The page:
- Public discussion about changes to TANF: The Department of Human Services Income Maintenance Administration is having this meeting June 22 from 1:30-2:30 pm at Watha T. Daniel/Shaw Neighborhood Library (1630 7th St NW). Attendees will learn about the Universal Services Delivery Model starting in FY 2012.
- DOH's Tobacco Control Program is on Twitter, @DCDOHSMOKEFREE: The program works to provide cessation, prevention and education services that will empower residents and visitors to the District of Columbia to tobacco free. More information about the services available to combat smoking are on the DOH website.
- Reading and learning the thing to do this summer: Mayor Gray and education leaders launched "READ and LEARN this Summer" June 16. This is part of "One City Summer Fun … Something for Everyone." The purpose is to encourage children, youth and adults to partake in educational programs ranging from summer reading for children to adult literacy. To learn more about reading and learning and the city's broader plans for summer, go to http://onecitysummer.dc.gov or call 311.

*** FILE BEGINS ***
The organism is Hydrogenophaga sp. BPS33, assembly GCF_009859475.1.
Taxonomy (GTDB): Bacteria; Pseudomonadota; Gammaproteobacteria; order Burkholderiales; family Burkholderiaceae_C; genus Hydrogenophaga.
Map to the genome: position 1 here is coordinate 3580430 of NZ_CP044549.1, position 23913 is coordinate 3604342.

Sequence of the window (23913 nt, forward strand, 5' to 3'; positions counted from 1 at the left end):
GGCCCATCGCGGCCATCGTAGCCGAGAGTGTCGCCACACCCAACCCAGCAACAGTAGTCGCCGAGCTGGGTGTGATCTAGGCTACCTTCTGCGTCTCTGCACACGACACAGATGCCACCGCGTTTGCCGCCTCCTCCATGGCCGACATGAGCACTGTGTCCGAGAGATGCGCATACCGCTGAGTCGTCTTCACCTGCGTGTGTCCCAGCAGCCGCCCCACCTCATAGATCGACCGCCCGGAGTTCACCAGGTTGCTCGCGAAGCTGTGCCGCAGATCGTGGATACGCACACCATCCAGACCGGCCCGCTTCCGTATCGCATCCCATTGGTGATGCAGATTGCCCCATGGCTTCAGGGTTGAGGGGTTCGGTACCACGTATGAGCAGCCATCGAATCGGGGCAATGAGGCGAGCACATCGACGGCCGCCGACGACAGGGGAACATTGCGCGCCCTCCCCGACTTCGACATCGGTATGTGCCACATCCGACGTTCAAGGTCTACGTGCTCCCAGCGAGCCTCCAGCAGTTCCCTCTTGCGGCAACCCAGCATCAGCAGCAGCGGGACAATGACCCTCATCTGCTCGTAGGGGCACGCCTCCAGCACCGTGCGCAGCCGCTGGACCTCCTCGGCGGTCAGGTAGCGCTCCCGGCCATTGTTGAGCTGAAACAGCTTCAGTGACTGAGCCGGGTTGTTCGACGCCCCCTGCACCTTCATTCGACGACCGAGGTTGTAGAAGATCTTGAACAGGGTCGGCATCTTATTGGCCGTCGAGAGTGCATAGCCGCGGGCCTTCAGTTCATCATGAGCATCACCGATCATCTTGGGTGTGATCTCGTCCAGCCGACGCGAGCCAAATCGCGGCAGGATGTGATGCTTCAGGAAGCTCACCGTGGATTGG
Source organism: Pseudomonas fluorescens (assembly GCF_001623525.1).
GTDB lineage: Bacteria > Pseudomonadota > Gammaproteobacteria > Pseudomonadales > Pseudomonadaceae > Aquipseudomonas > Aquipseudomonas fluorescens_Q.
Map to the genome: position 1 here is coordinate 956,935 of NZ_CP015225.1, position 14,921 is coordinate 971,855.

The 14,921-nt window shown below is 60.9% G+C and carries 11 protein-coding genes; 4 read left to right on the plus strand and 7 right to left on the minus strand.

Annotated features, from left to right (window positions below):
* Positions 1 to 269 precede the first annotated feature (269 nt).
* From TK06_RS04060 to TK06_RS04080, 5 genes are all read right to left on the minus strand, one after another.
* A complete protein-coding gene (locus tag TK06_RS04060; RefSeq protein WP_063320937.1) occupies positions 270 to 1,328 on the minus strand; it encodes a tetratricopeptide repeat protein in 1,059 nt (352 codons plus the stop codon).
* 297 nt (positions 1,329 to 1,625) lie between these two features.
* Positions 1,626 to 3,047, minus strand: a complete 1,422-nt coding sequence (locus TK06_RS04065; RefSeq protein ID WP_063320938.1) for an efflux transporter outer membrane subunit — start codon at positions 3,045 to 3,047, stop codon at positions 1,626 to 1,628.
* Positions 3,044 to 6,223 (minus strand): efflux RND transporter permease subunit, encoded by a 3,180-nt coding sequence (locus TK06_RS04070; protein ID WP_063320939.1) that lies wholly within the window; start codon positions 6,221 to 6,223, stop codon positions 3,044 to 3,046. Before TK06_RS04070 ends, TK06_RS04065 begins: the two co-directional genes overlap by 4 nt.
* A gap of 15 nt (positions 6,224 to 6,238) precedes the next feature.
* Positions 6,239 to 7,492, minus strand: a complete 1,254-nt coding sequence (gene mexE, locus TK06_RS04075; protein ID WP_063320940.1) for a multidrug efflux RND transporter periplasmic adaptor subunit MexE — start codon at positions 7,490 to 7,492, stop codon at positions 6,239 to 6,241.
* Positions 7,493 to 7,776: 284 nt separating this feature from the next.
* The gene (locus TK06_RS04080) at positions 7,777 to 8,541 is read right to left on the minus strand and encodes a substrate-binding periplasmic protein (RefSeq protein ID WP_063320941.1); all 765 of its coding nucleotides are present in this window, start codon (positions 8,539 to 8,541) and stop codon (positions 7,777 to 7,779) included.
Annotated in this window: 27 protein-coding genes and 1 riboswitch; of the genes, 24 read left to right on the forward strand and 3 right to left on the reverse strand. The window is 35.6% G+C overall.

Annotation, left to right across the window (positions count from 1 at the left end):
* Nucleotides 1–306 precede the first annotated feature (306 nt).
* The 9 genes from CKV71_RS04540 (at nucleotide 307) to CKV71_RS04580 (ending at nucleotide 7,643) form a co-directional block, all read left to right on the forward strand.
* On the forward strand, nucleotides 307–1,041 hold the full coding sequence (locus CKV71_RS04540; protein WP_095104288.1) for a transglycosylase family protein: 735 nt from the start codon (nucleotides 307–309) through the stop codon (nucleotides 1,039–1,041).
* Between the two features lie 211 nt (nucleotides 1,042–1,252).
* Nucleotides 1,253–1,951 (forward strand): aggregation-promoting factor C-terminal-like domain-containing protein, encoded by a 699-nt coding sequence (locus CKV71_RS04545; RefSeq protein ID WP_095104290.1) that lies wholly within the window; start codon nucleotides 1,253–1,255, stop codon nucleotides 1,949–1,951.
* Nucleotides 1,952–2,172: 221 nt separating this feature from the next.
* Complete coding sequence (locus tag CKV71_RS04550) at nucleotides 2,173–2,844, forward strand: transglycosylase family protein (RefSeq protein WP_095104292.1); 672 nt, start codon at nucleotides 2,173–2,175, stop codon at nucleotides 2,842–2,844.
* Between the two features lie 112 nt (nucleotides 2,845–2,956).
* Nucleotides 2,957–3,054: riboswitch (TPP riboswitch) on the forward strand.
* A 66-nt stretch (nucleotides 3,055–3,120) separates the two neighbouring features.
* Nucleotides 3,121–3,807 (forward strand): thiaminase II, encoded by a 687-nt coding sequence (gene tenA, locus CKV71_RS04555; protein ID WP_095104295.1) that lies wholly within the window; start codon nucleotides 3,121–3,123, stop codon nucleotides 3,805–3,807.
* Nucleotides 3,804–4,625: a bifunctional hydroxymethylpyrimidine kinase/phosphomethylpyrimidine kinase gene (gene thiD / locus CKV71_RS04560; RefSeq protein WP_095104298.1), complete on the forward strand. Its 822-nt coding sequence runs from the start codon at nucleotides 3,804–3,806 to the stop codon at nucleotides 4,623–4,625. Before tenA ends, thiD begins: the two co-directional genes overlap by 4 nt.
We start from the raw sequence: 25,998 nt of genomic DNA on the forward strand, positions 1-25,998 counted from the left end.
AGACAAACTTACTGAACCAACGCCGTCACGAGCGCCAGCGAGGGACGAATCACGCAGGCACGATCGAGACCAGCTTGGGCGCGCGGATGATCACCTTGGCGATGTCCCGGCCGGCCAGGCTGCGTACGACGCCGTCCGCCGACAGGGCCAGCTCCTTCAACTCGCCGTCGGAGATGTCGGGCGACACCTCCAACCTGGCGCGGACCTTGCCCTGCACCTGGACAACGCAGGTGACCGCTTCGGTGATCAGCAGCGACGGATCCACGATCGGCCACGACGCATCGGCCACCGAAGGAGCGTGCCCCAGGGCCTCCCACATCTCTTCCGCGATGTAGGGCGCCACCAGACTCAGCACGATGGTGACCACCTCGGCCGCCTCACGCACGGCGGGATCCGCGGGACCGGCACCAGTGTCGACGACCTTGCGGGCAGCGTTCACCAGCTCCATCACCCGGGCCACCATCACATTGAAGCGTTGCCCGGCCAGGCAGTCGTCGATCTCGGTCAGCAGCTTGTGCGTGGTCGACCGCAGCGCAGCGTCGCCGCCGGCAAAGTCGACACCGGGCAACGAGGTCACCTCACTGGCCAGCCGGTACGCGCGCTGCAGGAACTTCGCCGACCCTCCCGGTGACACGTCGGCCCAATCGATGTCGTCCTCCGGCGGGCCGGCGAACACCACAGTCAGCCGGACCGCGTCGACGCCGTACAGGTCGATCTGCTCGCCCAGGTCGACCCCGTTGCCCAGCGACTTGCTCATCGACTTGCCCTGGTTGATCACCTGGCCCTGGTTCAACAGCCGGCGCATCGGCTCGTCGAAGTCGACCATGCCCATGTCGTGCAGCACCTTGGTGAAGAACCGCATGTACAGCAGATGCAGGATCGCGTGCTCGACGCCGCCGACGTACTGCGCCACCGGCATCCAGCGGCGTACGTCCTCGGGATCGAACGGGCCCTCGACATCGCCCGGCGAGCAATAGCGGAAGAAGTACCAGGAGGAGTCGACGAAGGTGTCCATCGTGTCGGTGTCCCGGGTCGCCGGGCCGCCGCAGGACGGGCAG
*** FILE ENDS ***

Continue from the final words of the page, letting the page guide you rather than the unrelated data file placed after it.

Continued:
- The latest news from CM Catania: Check out the June 17 edition of News from DC Councilmember David A. Catania.
- Kids know best?: Ed Bruske serves up some disappointing news that Council Chairman Kwame Brown wants chocolate milk back in schools because a first grade student has research to support chocolate milk over unflavored sugary milk.
- Provide input on the development of the District's Health Insurance Exchange: Join members of the Mayor’s Health Reform Implementation Committee (HRIC) and the public June 21 from 3:00 – 5:00 pm at Cleveland Park Library (3310 Connecticut Ave NW) to discuss the governance of the exchange. The HRIC is meeting again June 29 from 6:00 – 8:00 pm; the topic is about small business and the Exchange. Meetings will continue in July and the schedule will be finalized by June 24.
More information is available online or from Brendan Rose, Health Policy Analyst at the Department of Insurance, Securities and Banking (202-442-7811, Brendan.Rose@dc.gov) or Dorinda White with the Department of Health Care Financing (202-442-8992, firstname.lastname@example.org).
Monday, June 20, 2011